When travelling in the car, it's quite often that sleeping babies happen. Thank goodness for camera phones. Wouldn't want to miss these fine photo ops!

Monday, May 12, 2008

Mother's Day

I (Virginia) had my very first mother's day on Sunday. Being a mom is a wonderful new part of life and at the same time, a great responsibility. It makes me think about discipleship and how it's a lot like parenting. When someone get's saved I can't just expect that person to survive spiritually on their own; just like I can't expect Josiah to suddenly get up a walk, or talk in sentences right away. It's a careful process and takes patience. As Josiah is growing and changing all the time, i'm learning to enjoy every new thing and encourage him in it. Spiritually or naturally I pray that God gives me the grace to be a good mom. What a privilege it is!

Wednesday, April 23, 2008

Cat Rat

We found one of these in the pit latrine (outhouse) the other night. Needless to say we're looking for somewhere else to live!!

Friday, April 11, 2008

3 Days Left

We just finished up our time visiting friends and family in Nampa/Boise and had a great time....

Now we're in Boston for just 3 more days visiting Virginia's extended family and then we'll be headed back to Uganda on the 14th. It was wonderful being "home" for a little bit and we're so grateful to everyone who welcomed us back with open arms and lots of love! Thank You!

Wednesday, March 05, 2008

Happy Birthday to Me

Yep, i'm one year closer to 30 now!

A picture with the whole party crew!

Apparently Josiah doubles as a plate/cake holder too!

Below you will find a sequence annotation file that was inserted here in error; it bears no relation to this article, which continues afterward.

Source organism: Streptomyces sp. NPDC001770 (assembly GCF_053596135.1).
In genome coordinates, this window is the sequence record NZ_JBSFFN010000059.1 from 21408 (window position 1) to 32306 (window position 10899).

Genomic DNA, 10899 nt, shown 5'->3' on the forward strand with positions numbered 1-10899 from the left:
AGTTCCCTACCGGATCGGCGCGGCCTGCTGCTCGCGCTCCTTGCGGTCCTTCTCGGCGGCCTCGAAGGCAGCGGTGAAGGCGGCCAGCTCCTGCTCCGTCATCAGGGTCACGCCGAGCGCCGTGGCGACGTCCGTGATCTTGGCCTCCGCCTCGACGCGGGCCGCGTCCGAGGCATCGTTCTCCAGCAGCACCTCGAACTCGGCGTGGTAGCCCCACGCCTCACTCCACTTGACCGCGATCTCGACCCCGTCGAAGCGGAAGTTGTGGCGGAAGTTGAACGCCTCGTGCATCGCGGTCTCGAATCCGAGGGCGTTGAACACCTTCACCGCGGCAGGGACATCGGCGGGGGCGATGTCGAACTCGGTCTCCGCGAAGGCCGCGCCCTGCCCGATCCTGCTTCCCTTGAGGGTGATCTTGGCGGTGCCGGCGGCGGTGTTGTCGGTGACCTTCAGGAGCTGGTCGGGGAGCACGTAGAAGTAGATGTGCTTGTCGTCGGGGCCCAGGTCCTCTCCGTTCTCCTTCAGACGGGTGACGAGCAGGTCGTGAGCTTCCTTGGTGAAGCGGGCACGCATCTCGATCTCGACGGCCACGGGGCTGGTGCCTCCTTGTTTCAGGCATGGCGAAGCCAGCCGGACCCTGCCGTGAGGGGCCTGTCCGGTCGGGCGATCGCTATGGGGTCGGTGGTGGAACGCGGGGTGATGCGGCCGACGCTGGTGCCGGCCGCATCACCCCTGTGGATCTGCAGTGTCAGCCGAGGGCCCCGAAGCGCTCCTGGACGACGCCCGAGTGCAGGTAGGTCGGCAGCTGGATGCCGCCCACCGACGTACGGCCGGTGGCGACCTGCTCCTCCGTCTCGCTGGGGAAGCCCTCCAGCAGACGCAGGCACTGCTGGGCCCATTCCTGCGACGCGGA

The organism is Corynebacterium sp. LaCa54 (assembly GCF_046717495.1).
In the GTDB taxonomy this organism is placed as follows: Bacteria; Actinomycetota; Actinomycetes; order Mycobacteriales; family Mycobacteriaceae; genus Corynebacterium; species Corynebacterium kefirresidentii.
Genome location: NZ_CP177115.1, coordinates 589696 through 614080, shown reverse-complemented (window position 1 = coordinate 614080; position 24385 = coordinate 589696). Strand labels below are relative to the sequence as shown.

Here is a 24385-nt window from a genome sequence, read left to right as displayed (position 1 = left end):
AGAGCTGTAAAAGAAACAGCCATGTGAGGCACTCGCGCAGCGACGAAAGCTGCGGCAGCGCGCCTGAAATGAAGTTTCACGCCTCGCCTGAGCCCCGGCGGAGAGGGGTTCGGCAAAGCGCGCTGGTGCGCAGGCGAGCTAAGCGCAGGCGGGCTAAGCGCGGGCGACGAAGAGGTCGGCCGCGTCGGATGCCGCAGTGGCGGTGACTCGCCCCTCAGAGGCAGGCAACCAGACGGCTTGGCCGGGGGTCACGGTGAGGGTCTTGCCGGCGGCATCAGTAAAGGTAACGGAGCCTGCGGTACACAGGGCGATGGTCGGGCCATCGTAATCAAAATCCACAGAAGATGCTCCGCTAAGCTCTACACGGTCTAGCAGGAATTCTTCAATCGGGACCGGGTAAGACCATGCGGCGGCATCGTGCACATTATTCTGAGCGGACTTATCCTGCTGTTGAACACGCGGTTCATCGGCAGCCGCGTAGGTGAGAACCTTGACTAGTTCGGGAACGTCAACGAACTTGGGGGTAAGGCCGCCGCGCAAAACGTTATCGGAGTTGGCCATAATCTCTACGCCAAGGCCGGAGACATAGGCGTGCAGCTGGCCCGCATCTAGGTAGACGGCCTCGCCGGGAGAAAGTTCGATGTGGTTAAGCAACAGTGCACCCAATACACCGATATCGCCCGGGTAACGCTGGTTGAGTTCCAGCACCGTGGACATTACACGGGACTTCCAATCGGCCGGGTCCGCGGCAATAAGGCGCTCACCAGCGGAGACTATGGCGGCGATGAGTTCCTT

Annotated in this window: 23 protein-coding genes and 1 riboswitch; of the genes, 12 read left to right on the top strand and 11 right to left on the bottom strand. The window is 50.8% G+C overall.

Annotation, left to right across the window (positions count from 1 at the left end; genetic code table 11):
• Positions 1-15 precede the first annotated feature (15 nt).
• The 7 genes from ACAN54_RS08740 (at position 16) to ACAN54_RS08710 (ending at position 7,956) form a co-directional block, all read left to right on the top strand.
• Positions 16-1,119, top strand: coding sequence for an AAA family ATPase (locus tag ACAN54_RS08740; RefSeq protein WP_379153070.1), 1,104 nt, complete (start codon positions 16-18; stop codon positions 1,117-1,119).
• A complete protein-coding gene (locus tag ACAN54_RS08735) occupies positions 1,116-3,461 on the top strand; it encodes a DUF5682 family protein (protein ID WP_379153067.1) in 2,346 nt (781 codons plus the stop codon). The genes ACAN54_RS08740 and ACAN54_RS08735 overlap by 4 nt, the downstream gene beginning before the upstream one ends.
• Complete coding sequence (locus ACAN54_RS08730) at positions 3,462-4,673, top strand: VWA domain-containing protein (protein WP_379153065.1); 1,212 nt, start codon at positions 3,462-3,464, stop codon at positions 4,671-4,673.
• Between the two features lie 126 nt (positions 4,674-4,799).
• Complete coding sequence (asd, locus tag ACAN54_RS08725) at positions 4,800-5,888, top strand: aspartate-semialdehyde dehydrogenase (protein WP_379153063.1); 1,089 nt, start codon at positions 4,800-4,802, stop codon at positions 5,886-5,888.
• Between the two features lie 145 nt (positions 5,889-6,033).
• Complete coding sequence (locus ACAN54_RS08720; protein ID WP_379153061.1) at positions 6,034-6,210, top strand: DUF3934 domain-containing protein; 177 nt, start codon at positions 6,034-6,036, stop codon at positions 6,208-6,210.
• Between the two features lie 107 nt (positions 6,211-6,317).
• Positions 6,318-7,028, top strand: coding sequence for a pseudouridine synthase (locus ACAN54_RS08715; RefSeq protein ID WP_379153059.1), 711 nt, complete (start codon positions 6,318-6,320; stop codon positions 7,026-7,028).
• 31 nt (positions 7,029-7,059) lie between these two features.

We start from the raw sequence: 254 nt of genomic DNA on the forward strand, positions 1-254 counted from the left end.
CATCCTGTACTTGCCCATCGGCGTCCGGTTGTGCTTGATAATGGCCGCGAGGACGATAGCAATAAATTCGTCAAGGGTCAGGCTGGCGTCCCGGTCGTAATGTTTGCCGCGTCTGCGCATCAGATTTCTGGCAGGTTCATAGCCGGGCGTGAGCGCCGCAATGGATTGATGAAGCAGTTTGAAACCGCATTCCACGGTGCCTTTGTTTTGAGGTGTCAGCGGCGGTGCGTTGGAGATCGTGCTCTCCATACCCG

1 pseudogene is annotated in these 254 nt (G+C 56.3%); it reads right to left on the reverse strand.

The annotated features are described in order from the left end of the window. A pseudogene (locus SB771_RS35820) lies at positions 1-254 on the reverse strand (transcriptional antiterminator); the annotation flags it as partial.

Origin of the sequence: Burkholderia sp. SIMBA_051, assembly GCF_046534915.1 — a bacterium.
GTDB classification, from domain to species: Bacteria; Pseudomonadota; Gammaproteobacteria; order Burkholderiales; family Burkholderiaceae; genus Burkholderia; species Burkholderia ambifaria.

A picture with all the cousins

Had to get in a little Wi boxing challenge with Elisa.

Friday, February 29, 2008

Josiah's Blog

I have my own blog now. The address is www.ugandababy.blogspot.com. Don't forget to check in and see what i'm up to once and awhile.

Here in America

Since i've been here in America, i've learned how to smile.....

How to stick out my tongue.............

To meet new friends..................(Ayu, who was born 1 day before me)

And family...................(My cousin Brinnay)

And, to love taking lots and lots of pictures!

Tuesday, February 12, 2008

Coming To America

Here's my mom packing me in the suitcase for my trip to America. I wasn't very happy about this!

Sitting in my baby seat on the airplane. Those British ladies were sure nice to me and told me I was real cute.

Waiting to get on the plane to Seattle. I sure like air travel!

I was so excited that my grandparents met me at the airport.

I love America! Can't wait to meet all of you.

Sunday, February 03, 2008

Wednesday, January 23, 2008

A Hard Days Work

This is me helping my dad do his computer work..........

It's exhausting for a little guy like me...............

I can get away with sleeping on the job because, well i'm just so dog gone cute!